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Brooms, Mops, Supplies, Oh My

The Wax family history begins in the early 1900’s, when Isaac and his wife Sadie immigrated to the United States from Russia. Soon after settling in Utah, Isaac Wax opened several merchant supply stores in the Salt Lake Valley.
The Wax family was known for going above and beyond to care for their customers, and many people in Utah communities still tell stories of their extraordinary customer service. Sons Harry and Morris would take this dedicated spirit into their adult lives—that’s where this story begins.

THE GENESIS OF AN AMERICAN COMPANY Drawn to serve their country during World War II, both Wax brothers joined the military. Harry joined the Navy in 1943 as a Seabee, the U.S. Navy’s construction force that built landing facilities, airfields and other structures in combat areas. He served for two years and was discharged in San Diego.
Morris, the younger brother, joined the U.S. Army in 1941 and served for three years with the Tank Corps. He was stationed in France and Germany, during which time he even served as a military governor for several months in Germany.
In 1945, Harry purchased a small business in his new hometown of San Diego—the San Diego Janitor Supply and Chemical Company.
Then in January 1946, Morris moved to San Diego to join Harry in the new venture. “At first, I wondered what Harry had done,” joked Morris. “The company had very little business, a handful of employees, and one truck with no low gear and a four-foot truck bed!”

“We don’t plan on changing things that work. We need to stay responsive to our customers’ needs and focus on the future. We are willing to continuously invest in the future—in our people and our facilities, and new innovative products and technology. ”

CHARLES WAX

Acquiring supplies right after the World War II was difficult. Paper products, like tissue and towels, were hard to come by. WAXIE survived by selling the basics – brooms, mops, floor wax and cleaners.

In a one-room, storefront office with a handful of employees, the Wax brothers built a stable base of customers using an approach to business ingrained from childhood that focused on the customer’s needs, an approach that still resonates today in the WAXIE culture.

However, acquiring supplies right after the war was difficult. Paper products, like tissue and towels, were hard to come by. The company survived by selling the basics—brooms, mops, floor wax and cleaners.

Harry and Morris’ hard work paid off and the company quickly developed a reputation for being the very best at providing sanitary supplies to local communities — a familiar story in the Wax family history.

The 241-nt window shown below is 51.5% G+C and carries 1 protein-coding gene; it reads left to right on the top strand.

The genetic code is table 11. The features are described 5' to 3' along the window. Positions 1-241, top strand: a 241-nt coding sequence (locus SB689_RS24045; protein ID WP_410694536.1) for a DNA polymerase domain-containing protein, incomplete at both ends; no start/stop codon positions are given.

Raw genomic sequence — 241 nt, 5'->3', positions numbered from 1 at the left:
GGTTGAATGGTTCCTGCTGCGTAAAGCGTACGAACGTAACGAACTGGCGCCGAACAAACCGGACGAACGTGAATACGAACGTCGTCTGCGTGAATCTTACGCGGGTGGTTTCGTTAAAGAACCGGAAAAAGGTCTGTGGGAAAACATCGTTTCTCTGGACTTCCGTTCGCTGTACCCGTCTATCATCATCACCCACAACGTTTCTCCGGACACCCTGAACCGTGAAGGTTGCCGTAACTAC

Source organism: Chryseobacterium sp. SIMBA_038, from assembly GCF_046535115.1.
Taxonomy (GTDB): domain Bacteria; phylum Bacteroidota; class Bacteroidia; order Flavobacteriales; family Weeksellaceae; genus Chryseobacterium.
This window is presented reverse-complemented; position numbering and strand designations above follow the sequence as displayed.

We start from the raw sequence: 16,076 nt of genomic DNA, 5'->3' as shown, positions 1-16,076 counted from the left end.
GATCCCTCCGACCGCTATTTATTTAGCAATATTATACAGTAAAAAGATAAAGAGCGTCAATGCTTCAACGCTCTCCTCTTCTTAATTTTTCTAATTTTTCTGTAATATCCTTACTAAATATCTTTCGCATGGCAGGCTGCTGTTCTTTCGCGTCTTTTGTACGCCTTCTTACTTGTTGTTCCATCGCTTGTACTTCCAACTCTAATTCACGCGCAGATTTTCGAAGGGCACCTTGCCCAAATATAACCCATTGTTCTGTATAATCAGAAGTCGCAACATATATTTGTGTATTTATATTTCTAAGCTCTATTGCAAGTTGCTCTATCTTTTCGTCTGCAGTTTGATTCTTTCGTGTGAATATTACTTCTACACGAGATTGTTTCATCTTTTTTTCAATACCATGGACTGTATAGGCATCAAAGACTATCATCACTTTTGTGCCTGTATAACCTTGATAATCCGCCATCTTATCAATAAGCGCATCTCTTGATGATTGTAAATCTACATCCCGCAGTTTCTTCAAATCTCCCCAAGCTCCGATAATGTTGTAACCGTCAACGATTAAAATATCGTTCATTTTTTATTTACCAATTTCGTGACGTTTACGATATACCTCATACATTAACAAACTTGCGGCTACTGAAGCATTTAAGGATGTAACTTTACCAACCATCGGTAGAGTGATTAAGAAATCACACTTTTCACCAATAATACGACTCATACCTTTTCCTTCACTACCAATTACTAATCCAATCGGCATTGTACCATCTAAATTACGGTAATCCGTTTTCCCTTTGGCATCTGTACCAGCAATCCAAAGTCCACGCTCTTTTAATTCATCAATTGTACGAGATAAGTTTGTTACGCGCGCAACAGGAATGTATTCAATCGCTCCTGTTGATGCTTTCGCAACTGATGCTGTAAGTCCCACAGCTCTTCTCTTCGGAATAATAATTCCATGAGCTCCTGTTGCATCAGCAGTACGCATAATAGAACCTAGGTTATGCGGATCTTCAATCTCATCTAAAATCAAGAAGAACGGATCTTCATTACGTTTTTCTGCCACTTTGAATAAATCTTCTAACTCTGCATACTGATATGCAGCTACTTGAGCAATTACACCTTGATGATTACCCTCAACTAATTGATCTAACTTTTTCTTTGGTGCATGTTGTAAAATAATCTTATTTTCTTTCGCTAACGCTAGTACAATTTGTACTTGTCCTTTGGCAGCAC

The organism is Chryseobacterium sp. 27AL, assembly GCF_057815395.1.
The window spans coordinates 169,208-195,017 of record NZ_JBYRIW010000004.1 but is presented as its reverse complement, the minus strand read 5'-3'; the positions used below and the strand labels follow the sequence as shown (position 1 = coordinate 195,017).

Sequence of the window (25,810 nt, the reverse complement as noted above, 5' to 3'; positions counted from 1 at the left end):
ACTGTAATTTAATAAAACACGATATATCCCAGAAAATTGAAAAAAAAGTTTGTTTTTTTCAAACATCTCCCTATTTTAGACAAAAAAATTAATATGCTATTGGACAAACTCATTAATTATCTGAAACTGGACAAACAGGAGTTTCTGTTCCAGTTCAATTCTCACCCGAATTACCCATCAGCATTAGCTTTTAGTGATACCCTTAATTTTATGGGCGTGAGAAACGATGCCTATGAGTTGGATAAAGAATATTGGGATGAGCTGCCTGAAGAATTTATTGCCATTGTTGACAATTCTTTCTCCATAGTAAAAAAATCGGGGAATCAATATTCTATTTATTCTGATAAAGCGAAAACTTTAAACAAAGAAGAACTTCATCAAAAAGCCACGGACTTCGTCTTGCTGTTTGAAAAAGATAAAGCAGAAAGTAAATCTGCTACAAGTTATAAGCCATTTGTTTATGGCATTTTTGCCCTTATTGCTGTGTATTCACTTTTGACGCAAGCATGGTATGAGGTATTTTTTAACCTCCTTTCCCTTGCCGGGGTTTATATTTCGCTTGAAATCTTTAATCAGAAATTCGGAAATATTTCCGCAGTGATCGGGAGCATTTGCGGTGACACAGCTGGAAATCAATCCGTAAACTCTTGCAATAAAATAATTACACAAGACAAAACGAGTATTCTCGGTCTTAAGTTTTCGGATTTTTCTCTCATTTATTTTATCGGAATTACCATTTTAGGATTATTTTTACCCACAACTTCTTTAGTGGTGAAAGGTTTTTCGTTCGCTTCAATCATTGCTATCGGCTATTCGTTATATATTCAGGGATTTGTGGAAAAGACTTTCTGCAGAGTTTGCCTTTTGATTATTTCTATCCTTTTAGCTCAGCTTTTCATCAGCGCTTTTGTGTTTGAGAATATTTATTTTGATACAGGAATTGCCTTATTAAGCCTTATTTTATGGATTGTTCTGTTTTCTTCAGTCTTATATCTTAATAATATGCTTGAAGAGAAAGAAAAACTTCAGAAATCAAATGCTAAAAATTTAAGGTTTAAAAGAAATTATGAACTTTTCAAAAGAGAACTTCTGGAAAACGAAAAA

From its humble start, the company soon began to grow rapidly. Stated Morris, “A company’s growth is a reflection of the person who runs it. Harry and I were aggressive and willing to go after business.”

In 1948, the Wax brothers needed extra space and the company expanded to occupy the entire building at 10th Avenue and B Street in downtown San Diego. Despite their different styles, the Wax brothers made a great team and continued to steadily grow their business; in 1954, San Diego Janitor Supply was officially incorporated as WAXIE’s Enterprises, bringing with its new name a distinctive trademark.

In 1957 they had outgrown their building again and moved into a much bigger facility at the corner of 1st Avenue and G Street in downtown San Diego, and their single delivery truck burgeoned over time into an impressive fleet of five.

“We have always wanted to expand and grow,” said Morris. “When you look to the future, you’re thinking about new customers. This maintains our focus on providing excellent customer service.”

Indeed, in the 1950’s and 1960’s, the company grew by establishing a stable customer base throughout San Diego County. The Wax’s divided the county into five territories (Downtown, East County, South Bay, Beaches, and Coast) which were served by the “impressive” fleet of five delivery trucks. Today the firm’s fleet consists of more than 110 delivery trucks, tractor trailers and service vehicles.

Then, in 1962, WAXIE expanded outside of San Diego by acquiring the Kleen-Line Corporation with warehouses in Santa Ana and San Bernardino. This acquisition extended WAXIE’s service territory to now include all Southern California. With the next generation of family business leaders in mind, Harry and Morris began their process of including Morris’ sons, Charles and David, in the family business.

On July 30th, 1971, 26 years after starting WAXIE, Harry Wax retired and handed the reins to younger brother Morris.

REDEFINING THE JANSAN INDUSTRY Morris saw his brother’s retirement as a new beginning, and an opportunity to preserve a family legacy by setting a high standard not only for WAXIE, but for an entire industry.


WAXIE Sanitary Supply has 20 Inventory Centers strategically located in nine Western states and servicing 12 states that include: California, Oregon, Washington, Alaska, Nevada, Arizona, Utah, Idaho, Colorado, Wyoming, Montana and New Mexico. Each Inventory Center carries a full supply of sanitary products, janitorial supplies and equipment to quickly and efficiently meet your sanitary maintenance needs.

 

  Павелко Андрей Васильевичgolden this